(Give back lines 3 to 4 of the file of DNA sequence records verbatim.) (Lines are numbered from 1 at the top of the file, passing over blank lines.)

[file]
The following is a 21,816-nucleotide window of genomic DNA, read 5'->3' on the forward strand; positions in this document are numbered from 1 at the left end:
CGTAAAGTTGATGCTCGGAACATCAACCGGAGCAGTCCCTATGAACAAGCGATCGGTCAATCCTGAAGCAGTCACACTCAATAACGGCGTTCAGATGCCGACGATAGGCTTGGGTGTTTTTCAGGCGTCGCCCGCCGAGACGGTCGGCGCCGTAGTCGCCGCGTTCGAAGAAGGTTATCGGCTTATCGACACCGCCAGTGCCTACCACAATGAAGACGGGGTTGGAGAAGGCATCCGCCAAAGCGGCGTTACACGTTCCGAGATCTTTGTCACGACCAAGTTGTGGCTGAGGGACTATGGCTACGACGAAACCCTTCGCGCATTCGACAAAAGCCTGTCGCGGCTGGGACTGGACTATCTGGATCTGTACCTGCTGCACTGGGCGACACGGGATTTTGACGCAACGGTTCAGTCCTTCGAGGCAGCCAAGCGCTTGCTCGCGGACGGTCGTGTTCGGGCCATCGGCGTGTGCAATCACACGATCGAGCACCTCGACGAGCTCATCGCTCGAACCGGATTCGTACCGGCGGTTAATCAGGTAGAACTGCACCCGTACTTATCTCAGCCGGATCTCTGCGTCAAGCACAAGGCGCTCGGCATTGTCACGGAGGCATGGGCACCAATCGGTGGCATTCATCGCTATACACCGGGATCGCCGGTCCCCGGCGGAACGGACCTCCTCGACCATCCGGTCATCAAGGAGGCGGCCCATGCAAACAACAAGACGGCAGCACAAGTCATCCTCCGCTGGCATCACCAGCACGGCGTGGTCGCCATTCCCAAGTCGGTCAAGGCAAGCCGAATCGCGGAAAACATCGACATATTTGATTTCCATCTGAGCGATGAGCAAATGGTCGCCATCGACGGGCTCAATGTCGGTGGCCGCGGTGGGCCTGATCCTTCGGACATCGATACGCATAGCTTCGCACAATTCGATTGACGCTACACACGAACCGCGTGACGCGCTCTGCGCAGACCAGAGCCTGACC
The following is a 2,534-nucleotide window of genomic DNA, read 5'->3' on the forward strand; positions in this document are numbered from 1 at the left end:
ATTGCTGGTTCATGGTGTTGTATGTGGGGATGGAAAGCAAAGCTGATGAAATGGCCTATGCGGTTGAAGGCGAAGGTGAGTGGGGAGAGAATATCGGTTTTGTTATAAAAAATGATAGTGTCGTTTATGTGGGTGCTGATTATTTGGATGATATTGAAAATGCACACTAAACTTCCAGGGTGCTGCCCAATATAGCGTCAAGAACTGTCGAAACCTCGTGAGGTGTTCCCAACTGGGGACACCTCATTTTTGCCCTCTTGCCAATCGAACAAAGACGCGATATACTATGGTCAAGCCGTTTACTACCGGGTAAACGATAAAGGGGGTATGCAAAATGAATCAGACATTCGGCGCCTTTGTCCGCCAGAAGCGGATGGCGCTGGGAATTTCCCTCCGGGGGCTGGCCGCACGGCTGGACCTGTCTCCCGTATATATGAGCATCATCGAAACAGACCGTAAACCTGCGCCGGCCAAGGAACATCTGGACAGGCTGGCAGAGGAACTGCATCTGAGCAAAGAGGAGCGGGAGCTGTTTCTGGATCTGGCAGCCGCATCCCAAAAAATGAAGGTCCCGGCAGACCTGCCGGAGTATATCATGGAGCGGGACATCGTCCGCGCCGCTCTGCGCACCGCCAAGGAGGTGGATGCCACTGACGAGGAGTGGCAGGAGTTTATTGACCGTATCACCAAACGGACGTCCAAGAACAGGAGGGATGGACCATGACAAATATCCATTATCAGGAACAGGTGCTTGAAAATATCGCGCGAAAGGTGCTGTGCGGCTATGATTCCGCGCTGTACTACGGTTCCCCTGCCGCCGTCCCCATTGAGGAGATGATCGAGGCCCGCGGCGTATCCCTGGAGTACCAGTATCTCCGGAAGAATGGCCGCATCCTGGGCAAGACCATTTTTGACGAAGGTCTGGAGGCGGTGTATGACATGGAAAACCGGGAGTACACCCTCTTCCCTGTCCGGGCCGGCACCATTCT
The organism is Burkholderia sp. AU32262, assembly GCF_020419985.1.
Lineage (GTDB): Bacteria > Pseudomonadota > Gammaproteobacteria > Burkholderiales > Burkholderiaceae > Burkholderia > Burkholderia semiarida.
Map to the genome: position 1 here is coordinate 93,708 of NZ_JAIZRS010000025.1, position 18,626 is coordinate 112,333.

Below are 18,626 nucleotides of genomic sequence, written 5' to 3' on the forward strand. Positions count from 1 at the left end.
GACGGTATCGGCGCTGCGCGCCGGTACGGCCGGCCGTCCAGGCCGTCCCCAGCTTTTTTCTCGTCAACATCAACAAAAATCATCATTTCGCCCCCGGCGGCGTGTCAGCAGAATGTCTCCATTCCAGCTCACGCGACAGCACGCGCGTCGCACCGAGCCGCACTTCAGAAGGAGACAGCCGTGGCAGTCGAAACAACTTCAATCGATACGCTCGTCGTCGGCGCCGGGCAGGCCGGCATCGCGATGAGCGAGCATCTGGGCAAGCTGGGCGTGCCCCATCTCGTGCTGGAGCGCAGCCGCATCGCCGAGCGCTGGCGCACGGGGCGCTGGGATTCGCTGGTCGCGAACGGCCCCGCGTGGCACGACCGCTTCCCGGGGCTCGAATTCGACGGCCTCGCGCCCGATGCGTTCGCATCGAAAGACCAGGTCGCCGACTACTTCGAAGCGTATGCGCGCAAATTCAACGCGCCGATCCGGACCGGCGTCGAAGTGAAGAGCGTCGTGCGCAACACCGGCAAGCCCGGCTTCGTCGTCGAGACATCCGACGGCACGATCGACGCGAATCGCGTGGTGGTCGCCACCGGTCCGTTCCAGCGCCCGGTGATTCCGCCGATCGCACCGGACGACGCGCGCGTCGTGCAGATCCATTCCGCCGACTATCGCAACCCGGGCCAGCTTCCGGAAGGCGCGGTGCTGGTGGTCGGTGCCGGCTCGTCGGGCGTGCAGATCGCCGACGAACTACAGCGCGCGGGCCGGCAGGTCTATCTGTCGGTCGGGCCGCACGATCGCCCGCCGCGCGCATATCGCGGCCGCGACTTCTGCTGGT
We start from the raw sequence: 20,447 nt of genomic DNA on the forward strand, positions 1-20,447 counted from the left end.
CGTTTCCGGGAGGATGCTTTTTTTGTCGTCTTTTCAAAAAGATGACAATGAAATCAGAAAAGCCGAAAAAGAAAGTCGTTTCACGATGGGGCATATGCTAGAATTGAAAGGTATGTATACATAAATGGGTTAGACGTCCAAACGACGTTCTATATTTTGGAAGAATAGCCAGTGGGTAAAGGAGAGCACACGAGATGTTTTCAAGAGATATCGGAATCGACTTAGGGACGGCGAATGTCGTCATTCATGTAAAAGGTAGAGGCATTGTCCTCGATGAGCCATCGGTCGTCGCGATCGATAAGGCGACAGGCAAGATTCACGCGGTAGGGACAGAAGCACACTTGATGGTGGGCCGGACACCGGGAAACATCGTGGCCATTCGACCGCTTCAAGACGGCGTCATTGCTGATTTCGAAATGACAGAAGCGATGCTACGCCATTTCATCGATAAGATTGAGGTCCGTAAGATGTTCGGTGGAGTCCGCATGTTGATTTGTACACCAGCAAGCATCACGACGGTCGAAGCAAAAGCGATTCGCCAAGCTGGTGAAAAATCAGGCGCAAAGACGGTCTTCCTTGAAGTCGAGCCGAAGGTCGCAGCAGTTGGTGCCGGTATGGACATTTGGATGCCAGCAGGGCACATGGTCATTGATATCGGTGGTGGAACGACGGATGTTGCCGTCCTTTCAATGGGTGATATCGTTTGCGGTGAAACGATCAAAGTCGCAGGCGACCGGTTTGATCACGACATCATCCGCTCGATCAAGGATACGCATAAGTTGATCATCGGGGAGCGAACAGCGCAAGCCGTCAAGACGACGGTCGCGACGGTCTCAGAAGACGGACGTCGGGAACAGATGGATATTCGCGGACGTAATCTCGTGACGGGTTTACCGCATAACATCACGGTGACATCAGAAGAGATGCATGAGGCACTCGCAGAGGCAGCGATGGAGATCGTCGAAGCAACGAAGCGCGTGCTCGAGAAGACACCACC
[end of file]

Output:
The following is a 2,534-nucleotide window of genomic DNA, read 5'->3' on the forward strand; positions in this document are numbered from 1 at the left end:
ATTGCTGGTTCATGGTGTTGTATGTGGGGATGGAAAGCAAAGCTGATGAAATGGCCTATGCGGTTGAAGGCGAAGGTGAGTGGGGAGAGAATATCGGTTTTGTTATAAAAAATGATAGTGTCGTTTATGTGGGTGCTGATTATTTGGATGATATTGAAAATGCACACTAAACTTCCAGGGTGCTGCCCAATATAGCGTCAAGAACTGTCGAAACCTCGTGAGGTGTTCCCAACTGGGGACACCTCATTTTTGCCCTCTTGCCAATCGAACAAAGACGCGATATACTATGGTCAAGCCGTTTACTACCGGGTAAACGATAAAGGGGGTATGCAAAATGAATCAGACATTCGGCGCCTTTGTCCGCCAGAAGCGGATGGCGCTGGGAATTTCCCTCCGGGGGCTGGCCGCACGGCTGGACCTGTCTCCCGTATATATGAGCATCATCGAAACAGACCGTAAACCTGCGCCGGCCAAGGAACATCTGGACAGGCTGGCAGAGGAACTGCATCTGAGCAAAGAGGAGCGGGAGCTGTTTCTGGATCTGGCAGCCGCATCCCAAAAAATGAAGGTCCCGGCAGACCTGCCGGAGTATATCATGGAGCGGGACATCGTCCGCGCCGCTCTGCGCACCGCCAAGGAGGTGGATGCCACTGACGAGGAGTGGCAGGAGTTTATTGACCGTATCACCAAACGGACGTCCAAGAACAGGAGGGATGGACCATGACAAATATCCATTATCAGGAACAGGTGCTTGAAAATATCGCGCGAAAGGTGCTGTGCGGCTATGATTCCGCGCTGTACTACGGTTCCCCTGCCGCCGTCCCCATTGAGGAGATGATCGAGGCCCGCGGCGTATCCCTGGAGTACCAGTATCTCCGGAAGAATGGCCGCATCCTGGGCAAGACCATTTTTGACGAAGGTCTGGAGGCGGTGTATGACATGGAAAACCGGGAGTACACCCTCTTCCCTGTCCGGGCCGGCACCATTCT